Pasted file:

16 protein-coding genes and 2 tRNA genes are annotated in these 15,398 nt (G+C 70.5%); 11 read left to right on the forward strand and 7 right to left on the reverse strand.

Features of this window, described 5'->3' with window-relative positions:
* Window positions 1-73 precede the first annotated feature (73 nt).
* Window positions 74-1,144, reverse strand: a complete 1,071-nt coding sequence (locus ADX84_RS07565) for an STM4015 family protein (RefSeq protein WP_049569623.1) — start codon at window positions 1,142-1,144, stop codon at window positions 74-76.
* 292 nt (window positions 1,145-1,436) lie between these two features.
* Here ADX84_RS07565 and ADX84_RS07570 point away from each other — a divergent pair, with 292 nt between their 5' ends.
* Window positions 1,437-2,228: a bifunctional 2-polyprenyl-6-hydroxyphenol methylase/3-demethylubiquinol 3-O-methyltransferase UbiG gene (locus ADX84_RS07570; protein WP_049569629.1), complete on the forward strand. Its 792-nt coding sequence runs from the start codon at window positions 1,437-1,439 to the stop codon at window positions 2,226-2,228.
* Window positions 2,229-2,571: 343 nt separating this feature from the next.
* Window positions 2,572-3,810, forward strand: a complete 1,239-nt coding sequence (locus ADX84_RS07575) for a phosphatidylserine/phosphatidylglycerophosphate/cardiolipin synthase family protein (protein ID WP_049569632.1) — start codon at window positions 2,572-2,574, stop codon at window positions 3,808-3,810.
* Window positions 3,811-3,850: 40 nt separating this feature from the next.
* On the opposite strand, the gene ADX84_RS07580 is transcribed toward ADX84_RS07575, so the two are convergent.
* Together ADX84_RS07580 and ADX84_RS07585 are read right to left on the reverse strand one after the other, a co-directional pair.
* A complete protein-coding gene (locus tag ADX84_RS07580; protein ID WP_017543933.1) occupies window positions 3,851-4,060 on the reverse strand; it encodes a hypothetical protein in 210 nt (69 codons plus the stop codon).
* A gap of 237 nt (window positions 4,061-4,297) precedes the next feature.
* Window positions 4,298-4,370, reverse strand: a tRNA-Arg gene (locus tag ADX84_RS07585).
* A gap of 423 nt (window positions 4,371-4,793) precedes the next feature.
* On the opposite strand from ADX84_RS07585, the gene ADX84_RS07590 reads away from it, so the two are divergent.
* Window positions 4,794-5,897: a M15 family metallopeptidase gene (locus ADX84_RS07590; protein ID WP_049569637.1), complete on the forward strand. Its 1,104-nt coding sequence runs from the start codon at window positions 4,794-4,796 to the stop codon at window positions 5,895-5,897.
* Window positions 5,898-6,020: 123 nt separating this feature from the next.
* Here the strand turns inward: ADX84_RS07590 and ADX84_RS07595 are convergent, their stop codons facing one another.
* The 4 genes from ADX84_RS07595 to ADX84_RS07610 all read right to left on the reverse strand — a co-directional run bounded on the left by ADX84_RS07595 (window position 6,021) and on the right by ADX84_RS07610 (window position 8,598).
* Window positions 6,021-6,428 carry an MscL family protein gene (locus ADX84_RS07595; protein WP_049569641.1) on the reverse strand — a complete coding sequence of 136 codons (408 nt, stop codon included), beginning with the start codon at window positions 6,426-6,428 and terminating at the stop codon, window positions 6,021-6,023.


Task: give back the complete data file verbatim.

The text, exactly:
16 protein-coding genes and 2 tRNA genes are annotated in these 15,398 nt (G+C 70.5%); 11 read left to right on the forward strand and 7 right to left on the reverse strand.

Features of this window, described 5'->3' with window-relative positions:
* Window positions 1-73 precede the first annotated feature (73 nt).
* Window positions 74-1,144, reverse strand: a complete 1,071-nt coding sequence (locus ADX84_RS07565) for an STM4015 family protein (RefSeq protein WP_049569623.1) — start codon at window positions 1,142-1,144, stop codon at window positions 74-76.
* 292 nt (window positions 1,145-1,436) lie between these two features.
* Here ADX84_RS07565 and ADX84_RS07570 point away from each other — a divergent pair, with 292 nt between their 5' ends.
* Window positions 1,437-2,228: a bifunctional 2-polyprenyl-6-hydroxyphenol methylase/3-demethylubiquinol 3-O-methyltransferase UbiG gene (locus ADX84_RS07570; protein WP_049569629.1), complete on the forward strand. Its 792-nt coding sequence runs from the start codon at window positions 1,437-1,439 to the stop codon at window positions 2,226-2,228.
* Window positions 2,229-2,571: 343 nt separating this feature from the next.
* Window positions 2,572-3,810, forward strand: a complete 1,239-nt coding sequence (locus ADX84_RS07575) for a phosphatidylserine/phosphatidylglycerophosphate/cardiolipin synthase family protein (protein ID WP_049569632.1) — start codon at window positions 2,572-2,574, stop codon at window positions 3,808-3,810.
* Window positions 3,811-3,850: 40 nt separating this feature from the next.
* On the opposite strand, the gene ADX84_RS07580 is transcribed toward ADX84_RS07575, so the two are convergent.
* Together ADX84_RS07580 and ADX84_RS07585 are read right to left on the reverse strand one after the other, a co-directional pair.
* A complete protein-coding gene (locus tag ADX84_RS07580; protein ID WP_017543933.1) occupies window positions 3,851-4,060 on the reverse strand; it encodes a hypothetical protein in 210 nt (69 codons plus the stop codon).
* A gap of 237 nt (window positions 4,061-4,297) precedes the next feature.
* Window positions 4,298-4,370, reverse strand: a tRNA-Arg gene (locus tag ADX84_RS07585).
* A gap of 423 nt (window positions 4,371-4,793) precedes the next feature.
* On the opposite strand from ADX84_RS07585, the gene ADX84_RS07590 reads away from it, so the two are divergent.
* Window positions 4,794-5,897: a M15 family metallopeptidase gene (locus ADX84_RS07590; protein ID WP_049569637.1), complete on the forward strand. Its 1,104-nt coding sequence runs from the start codon at window positions 4,794-4,796 to the stop codon at window positions 5,895-5,897.
* Window positions 5,898-6,020: 123 nt separating this feature from the next.
* Here the strand turns inward: ADX84_RS07590 and ADX84_RS07595 are convergent, their stop codons facing one another.
* The 4 genes from ADX84_RS07595 to ADX84_RS07610 all read right to left on the reverse strand — a co-directional run bounded on the left by ADX84_RS07595 (window position 6,021) and on the right by ADX84_RS07610 (window position 8,598).
* Window positions 6,021-6,428 carry an MscL family protein gene (locus ADX84_RS07595; protein WP_049569641.1) on the reverse strand — a complete coding sequence of 136 codons (408 nt, stop codon included), beginning with the start codon at window positions 6,426-6,428 and terminating at the stop codon, window positions 6,021-6,023.